Yun Xie interviews Vikram Savkar for Ars Technica. Savkar is the Senior Vice President and Publishing Director at Nature Publishing Group.

According to Savkar, it seems there is a huge interest in digital textbooks:

Ars: How will you introduce digital textbooks to university professors and instructors? They’re the ones who will ultimately choose textbooks for classes.

Savkar: California State University is the first to adopt the interactive textbook, so they’ve helped spread the news. We only announced our plan for the textbook about a month ago, and 800 faculty members from colleges signed up the first day to get a demo.

I’m not surprised. The opportunity for digital text books has got to be wide open. Textbooks are a multi-billion dollar market and cost the average student $700 per semester. For the cost of one semester’s worth of textbooks a student could instead buy a tablet computer and then purchase cost-efficient, backpack-friendly textbooks at a lower rate for the next 7 semesters.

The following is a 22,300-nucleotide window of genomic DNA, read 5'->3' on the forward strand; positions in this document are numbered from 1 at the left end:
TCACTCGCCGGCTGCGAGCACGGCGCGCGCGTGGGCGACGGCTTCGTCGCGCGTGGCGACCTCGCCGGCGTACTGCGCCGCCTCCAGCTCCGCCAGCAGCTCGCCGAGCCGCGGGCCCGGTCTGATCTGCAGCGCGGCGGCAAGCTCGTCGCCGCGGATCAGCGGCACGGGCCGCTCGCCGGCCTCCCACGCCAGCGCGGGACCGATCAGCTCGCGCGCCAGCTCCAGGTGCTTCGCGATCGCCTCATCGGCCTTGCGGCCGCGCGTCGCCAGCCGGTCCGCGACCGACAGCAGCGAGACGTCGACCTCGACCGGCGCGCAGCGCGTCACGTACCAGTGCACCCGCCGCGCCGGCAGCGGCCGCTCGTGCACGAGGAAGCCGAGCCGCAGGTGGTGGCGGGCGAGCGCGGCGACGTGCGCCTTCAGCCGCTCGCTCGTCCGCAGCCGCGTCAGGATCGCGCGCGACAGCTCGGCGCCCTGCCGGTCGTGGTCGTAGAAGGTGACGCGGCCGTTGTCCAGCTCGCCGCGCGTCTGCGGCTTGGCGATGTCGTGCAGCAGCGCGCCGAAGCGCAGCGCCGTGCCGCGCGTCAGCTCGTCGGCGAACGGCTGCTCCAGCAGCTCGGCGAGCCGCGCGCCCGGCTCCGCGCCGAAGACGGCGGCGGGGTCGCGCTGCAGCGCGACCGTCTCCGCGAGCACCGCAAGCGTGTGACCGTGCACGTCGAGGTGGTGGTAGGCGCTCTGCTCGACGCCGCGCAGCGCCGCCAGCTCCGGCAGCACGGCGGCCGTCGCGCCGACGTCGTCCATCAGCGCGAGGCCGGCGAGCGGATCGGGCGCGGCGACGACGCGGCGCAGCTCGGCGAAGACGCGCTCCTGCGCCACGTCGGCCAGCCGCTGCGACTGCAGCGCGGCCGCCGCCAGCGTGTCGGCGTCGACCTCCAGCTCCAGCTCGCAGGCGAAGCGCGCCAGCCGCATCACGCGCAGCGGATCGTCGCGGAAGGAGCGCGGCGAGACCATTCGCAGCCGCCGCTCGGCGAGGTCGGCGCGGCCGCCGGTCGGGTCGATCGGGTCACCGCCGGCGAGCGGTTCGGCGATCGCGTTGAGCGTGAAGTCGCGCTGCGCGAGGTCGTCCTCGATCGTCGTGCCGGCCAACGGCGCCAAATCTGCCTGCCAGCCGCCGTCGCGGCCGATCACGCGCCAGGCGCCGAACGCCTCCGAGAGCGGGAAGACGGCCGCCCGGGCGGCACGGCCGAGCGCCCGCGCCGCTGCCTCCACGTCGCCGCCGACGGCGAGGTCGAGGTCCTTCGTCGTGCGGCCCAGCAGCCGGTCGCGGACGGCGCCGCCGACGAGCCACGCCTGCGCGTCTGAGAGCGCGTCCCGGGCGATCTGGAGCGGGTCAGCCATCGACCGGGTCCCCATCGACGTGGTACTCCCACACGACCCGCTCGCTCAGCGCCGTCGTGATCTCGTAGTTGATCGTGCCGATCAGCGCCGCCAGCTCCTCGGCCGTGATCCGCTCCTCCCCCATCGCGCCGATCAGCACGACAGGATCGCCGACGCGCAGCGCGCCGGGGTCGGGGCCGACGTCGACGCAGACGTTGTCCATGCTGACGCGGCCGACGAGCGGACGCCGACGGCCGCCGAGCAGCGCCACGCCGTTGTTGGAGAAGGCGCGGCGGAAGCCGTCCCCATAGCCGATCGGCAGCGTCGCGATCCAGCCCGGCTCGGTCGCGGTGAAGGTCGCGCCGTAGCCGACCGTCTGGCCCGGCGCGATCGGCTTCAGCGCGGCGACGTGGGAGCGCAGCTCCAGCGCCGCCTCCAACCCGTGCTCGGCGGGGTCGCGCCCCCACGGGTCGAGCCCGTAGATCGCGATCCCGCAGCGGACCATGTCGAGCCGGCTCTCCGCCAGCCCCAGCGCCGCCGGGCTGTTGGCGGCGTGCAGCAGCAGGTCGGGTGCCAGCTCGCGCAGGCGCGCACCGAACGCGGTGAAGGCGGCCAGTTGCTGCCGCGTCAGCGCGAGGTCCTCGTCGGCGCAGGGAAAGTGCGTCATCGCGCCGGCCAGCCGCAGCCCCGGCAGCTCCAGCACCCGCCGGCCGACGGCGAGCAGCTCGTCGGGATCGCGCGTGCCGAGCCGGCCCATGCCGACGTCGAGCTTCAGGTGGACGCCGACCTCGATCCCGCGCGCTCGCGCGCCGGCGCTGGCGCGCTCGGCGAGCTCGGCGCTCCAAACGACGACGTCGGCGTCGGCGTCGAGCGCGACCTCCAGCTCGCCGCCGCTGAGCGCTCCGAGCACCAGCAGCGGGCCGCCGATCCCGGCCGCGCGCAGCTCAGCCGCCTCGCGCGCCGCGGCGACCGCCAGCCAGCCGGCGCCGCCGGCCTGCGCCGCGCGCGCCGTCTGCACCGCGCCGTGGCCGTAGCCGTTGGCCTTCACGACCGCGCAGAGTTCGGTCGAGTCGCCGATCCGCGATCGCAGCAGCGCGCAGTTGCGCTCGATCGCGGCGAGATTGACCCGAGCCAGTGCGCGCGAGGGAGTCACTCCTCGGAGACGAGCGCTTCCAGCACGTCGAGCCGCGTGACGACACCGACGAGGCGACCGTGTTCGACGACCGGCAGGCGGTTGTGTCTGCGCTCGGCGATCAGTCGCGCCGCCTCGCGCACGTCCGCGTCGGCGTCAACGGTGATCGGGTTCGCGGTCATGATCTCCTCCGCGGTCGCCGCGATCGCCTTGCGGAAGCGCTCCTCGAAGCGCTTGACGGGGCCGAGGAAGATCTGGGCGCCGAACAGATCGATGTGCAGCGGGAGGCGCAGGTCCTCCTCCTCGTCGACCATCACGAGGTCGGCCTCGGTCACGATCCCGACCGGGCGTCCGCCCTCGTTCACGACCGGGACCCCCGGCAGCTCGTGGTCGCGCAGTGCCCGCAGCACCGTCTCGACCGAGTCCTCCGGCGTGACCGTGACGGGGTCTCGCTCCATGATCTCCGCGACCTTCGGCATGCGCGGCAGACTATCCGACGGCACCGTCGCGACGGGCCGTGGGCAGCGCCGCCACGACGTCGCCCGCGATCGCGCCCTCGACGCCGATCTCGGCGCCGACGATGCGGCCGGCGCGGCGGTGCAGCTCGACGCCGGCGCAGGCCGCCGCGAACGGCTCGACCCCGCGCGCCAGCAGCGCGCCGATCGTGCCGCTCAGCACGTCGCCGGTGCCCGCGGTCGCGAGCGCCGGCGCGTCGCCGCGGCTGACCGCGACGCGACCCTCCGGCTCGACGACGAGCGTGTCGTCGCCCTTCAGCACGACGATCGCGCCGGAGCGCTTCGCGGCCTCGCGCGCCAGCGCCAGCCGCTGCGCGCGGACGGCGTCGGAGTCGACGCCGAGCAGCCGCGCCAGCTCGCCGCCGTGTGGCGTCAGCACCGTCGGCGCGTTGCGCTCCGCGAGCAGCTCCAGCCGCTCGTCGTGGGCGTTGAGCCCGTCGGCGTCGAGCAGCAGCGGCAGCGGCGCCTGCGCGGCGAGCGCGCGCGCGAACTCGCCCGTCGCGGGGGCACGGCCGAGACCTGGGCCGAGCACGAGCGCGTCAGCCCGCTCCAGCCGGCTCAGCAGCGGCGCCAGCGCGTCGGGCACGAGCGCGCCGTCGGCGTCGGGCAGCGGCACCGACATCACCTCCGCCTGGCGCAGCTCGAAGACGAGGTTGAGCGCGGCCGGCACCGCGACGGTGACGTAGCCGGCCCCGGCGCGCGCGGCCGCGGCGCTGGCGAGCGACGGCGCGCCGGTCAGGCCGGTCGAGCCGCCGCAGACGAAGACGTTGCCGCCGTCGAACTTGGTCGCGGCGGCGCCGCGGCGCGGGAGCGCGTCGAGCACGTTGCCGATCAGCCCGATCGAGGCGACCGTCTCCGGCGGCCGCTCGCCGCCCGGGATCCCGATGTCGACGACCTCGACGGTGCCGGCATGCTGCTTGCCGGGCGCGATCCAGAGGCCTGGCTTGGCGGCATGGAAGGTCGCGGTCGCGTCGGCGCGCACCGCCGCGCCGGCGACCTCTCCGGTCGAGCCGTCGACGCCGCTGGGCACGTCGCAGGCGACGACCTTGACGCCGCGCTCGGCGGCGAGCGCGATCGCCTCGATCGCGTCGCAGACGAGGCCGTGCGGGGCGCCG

However, after reading this answer from Savkar during the interview, the future of digital textbooks suddenly seems a little less bright:

Ars: Would a student be able to read these interactive textbooks on laptops, iPads, Android phones, and other devices?

Savkar: Our textbooks are born digital, which means we created it for what digital can do. As I said before, we didn’t write a regular textbook, make PDFs, and put it online. Our textbooks will be available for iPad, smartphones, Androids, and other devices. These textbooks are born accessible.

What does it even mean these are “born digital” and “born accessible”? I fear it means they will be awkward, buggy, and frustrating.

The Market for Digital Textbooks